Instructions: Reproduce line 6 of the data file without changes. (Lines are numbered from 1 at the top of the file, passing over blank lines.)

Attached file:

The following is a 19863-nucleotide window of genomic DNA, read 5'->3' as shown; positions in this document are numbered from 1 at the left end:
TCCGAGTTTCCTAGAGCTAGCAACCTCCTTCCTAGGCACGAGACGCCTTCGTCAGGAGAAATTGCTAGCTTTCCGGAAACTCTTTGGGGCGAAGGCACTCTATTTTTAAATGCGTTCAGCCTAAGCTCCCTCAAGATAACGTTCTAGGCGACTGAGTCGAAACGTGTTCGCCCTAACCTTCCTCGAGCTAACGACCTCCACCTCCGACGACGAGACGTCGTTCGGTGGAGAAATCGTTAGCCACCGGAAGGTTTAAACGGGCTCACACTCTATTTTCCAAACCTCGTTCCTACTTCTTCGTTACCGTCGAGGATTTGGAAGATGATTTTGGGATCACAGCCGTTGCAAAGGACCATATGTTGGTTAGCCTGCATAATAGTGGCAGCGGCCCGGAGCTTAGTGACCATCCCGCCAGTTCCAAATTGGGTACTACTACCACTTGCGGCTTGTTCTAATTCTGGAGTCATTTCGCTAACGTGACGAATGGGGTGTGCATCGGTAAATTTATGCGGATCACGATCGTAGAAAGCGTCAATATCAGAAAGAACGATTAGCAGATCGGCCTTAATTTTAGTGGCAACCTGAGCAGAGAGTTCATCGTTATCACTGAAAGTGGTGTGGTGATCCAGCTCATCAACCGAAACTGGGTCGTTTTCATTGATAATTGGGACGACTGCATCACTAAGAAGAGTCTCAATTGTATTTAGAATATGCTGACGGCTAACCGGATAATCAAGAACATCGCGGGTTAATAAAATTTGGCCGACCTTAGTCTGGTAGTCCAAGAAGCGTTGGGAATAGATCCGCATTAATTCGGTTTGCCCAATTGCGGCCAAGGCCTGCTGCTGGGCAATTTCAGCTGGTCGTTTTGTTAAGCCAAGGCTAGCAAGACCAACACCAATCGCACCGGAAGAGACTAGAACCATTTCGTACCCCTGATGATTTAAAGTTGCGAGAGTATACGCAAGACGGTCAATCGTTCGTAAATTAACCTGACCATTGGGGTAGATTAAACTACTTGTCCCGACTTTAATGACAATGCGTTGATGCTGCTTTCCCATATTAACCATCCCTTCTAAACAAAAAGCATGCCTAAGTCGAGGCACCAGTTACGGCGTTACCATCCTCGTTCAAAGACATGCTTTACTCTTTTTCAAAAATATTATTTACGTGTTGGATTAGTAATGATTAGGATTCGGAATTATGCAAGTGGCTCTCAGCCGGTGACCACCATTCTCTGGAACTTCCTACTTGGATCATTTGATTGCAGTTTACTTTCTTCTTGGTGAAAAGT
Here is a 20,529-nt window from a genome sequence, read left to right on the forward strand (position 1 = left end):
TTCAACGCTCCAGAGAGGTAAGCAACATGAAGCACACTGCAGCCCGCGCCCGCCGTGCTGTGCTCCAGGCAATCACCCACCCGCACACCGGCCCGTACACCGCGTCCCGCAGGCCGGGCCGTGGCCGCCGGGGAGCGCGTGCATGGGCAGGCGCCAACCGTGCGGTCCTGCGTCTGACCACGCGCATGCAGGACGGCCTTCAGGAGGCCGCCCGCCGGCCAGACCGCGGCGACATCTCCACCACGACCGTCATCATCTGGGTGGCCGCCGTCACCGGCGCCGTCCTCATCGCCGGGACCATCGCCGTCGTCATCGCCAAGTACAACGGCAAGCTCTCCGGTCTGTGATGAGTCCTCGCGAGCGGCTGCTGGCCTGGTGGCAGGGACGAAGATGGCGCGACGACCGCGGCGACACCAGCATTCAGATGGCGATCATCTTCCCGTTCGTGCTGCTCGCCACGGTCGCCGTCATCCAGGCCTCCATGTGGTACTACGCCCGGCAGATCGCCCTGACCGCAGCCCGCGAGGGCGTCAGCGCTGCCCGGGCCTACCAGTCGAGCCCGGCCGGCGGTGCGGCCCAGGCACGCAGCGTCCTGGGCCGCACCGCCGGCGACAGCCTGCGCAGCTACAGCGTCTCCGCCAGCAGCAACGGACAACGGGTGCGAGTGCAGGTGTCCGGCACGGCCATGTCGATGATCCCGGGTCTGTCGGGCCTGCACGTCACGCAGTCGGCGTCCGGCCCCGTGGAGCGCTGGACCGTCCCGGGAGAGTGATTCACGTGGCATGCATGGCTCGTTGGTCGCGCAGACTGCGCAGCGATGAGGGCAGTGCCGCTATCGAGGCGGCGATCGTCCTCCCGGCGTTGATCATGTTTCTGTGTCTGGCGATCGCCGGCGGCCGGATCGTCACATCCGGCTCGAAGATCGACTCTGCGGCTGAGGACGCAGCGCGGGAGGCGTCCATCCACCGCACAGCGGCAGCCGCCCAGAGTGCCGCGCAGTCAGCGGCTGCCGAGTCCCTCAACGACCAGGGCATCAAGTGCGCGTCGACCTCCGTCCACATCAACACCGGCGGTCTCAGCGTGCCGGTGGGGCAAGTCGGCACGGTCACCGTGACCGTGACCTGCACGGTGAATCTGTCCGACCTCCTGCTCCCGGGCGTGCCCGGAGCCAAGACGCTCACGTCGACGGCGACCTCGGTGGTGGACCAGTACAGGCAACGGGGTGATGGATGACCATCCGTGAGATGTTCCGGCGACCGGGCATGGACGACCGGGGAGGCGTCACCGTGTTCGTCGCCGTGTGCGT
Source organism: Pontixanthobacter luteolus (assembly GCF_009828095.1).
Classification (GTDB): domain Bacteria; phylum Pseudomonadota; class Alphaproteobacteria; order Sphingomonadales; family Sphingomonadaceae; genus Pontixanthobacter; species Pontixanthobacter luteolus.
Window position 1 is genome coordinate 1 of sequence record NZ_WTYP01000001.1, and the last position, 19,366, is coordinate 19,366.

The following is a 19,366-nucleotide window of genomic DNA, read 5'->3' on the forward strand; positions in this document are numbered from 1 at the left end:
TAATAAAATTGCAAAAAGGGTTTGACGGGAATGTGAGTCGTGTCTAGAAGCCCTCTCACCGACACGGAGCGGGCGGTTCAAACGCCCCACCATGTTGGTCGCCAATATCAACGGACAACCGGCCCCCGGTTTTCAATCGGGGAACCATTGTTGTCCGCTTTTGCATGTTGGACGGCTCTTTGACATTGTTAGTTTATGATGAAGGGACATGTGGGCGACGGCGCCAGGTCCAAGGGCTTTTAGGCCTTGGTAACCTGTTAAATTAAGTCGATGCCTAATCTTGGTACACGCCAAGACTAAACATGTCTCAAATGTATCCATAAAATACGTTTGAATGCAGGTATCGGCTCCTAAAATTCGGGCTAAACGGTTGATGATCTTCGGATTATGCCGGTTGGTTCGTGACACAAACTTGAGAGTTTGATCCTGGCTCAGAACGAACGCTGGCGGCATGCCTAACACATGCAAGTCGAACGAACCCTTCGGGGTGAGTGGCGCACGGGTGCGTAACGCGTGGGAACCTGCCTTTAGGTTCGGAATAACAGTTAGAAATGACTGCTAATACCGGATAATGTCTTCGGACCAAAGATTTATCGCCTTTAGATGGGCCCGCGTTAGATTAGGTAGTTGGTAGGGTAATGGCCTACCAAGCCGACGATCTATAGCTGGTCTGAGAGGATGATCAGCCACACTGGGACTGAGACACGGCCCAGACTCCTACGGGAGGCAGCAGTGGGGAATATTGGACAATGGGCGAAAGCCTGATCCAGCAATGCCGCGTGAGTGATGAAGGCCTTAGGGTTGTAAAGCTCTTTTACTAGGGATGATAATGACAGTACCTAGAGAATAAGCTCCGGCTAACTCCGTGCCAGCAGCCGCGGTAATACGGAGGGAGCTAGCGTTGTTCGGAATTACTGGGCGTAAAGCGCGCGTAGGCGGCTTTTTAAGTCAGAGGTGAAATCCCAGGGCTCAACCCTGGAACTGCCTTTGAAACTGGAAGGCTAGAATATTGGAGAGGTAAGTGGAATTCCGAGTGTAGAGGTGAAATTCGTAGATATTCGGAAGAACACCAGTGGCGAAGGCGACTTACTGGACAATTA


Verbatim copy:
Classification (GTDB): domain Bacteria; phylum Pseudomonadota; class Alphaproteobacteria; order Sphingomonadales; family Sphingomonadaceae; genus Pontixanthobacter; species Pontixanthobacter luteolus.